What I want: A larger sensor. The Lumia series has its megapixel-packing 808 PureView camera, HTC's One uses "ultrapixels" and the latest 13MP Samsung Galaxy S4 focused heavily on software in its camera marketing. Apple can reach the cutting edge by offering a smartphone camera that has a larger sensor instead of just packing the megapixels into the same tiny camera unit.
3. Better photo organization
When it comes to organizing your images on an iOS device, you are on your own. Besides creating new folders for apps to dump photos in, iOS doesn't have any tools to automatically sort your photos on a mobile device. On OSX, iPhoto will organize photos based on facial recognition or added keywords. For $4.99 in the App Store, you can download iPhoto for iOS and use its flags to help organize your mobile images and there are plenty of third-party apps to help automatically organize and share photos. But shouldn't these tools come standard?
What I want: Ability to sort photos via automatic geolocation tags, time taken and user-added keywords.
Will it happen? Anything is possible with a new iOS update, and the Photos application is in major need of attention, so we will likely see some sort of update.
4. Improved app management
If there was a TV show about virtual hoarders, there would have to be a whole season on iPhone photographers. The plethora of great apps available in the iOS App Store means that some iPhone photographers are packing dozens of niche photography apps. Instead of allowing app lovers to shove all their software into one giant folder, Apple limits folder sizes based on device. The iPhone 4S can only hold 12 apps per folder while the iPhone 5 can handle up to 16.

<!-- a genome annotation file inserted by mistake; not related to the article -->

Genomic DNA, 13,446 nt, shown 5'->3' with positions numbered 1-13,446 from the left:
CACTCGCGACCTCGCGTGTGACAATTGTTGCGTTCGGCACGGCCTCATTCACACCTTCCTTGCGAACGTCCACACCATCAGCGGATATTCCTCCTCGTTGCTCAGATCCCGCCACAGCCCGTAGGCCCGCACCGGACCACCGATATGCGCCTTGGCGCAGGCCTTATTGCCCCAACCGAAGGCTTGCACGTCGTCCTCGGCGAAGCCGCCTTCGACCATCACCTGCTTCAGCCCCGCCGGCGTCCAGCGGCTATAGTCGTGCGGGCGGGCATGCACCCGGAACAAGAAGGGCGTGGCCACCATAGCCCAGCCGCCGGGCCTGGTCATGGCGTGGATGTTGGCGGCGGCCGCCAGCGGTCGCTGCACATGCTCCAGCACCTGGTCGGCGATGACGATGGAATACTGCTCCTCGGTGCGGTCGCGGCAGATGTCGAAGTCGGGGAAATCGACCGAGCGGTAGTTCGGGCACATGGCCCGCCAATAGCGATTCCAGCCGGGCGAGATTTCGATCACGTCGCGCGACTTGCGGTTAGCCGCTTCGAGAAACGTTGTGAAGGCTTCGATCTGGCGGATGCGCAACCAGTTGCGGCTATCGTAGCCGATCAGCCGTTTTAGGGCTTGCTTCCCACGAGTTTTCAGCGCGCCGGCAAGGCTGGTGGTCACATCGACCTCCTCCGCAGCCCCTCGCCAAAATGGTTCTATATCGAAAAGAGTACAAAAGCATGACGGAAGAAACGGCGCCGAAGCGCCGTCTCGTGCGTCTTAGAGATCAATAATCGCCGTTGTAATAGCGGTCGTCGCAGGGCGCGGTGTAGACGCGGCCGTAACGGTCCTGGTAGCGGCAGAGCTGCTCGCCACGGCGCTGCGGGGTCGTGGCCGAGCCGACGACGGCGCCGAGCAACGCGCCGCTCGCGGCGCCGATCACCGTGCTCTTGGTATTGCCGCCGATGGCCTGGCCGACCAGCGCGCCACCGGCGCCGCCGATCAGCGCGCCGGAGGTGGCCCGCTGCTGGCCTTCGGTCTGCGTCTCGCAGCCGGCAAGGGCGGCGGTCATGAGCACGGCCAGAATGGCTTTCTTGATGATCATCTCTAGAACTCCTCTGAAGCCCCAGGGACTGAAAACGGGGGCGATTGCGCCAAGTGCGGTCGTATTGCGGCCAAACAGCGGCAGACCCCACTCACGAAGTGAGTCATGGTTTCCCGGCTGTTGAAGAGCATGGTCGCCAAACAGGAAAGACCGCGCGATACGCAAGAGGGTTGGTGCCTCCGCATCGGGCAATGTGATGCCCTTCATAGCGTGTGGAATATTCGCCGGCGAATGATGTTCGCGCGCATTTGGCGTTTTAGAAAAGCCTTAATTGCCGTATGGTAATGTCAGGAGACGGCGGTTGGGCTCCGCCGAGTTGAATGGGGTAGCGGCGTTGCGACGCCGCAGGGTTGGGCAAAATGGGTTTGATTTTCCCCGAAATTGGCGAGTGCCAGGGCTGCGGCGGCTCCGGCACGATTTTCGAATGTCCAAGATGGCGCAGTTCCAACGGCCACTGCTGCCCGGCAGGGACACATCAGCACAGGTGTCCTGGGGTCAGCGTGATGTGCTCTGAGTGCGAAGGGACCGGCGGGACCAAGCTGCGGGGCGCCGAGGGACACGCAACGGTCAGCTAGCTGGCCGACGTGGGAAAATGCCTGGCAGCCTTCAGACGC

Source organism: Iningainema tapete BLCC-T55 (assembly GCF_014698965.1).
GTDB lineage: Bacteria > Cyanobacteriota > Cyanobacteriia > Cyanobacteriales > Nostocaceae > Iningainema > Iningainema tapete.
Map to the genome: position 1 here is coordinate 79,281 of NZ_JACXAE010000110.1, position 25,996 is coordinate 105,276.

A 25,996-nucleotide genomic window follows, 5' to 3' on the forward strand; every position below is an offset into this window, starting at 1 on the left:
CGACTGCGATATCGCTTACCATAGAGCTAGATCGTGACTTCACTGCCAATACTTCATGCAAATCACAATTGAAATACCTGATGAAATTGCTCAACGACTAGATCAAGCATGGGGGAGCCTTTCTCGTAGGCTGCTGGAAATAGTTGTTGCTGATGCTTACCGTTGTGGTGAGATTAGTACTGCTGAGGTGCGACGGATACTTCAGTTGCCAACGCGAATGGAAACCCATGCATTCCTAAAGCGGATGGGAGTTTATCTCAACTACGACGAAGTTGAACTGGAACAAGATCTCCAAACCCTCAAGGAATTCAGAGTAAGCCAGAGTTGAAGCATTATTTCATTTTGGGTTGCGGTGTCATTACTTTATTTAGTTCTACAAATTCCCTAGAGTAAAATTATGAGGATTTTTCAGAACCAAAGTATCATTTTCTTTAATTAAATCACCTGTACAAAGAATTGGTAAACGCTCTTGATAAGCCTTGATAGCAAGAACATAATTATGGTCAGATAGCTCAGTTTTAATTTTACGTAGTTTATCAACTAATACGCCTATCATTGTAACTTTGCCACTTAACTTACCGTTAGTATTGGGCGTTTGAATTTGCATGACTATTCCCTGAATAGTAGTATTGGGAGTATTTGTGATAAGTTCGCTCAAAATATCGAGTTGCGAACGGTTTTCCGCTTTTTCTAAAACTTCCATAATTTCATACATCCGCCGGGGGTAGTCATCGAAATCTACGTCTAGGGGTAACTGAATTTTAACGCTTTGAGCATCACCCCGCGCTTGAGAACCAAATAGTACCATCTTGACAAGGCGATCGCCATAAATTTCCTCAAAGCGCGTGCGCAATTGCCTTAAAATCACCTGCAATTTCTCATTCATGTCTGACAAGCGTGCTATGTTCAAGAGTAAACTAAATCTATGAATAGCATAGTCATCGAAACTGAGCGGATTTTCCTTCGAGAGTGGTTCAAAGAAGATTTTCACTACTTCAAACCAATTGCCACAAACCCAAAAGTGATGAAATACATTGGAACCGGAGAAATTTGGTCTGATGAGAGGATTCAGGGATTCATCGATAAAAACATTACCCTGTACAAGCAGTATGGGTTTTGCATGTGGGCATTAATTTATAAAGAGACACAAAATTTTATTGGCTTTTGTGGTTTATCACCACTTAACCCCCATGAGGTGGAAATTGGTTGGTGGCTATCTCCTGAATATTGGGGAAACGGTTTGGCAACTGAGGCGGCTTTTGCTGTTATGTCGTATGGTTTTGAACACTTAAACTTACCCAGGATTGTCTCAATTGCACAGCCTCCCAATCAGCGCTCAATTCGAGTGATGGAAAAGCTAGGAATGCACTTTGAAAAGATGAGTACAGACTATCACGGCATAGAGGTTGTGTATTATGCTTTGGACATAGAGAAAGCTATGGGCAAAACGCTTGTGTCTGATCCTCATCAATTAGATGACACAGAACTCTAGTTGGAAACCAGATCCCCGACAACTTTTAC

What I want: Removal of folder limits! Please! (Also the creation of an App Hoarders Anonymous program so I can have a place to talk about my problem.)
Will it happen? I sure hope so. And these guys want it, too. (Maybe they can join AHA with me.)
5. Share and edit photos straight from the Camera Roll
Every iPhone photographer who uses the native camera application has had this problem. You take a photo and want to share it quickly. You tap on the tiny preview in the bottom left of the screen and end up on the Camera Roll preview screen (left image above). From here, you can delete your photo, but that's it. If you want to share it or edit it, you must first exit the Camera Roll and open up the image in the Photos app (right image above). Likewise, when you are in the Photos app and you suddenly want to take a photo, you have to exit in order to go back to the camera. The interface of the Camera Roll and Photos app are almost identical, just the tools and options available are different.
What I want: Full integration of the Camera Roll and Photos app — tap that tiny preview on the camera interface, you are now in the Photos app, when you open the Photos app, you can easily tap into the camera interface.
Will it happen? If Apple does any updates to Camera Roll, this super obvious navigation problem will hopefully be addressed.
Let's hear from you: Do you use an iPhone to take photos? If so, what do you want from WWDC?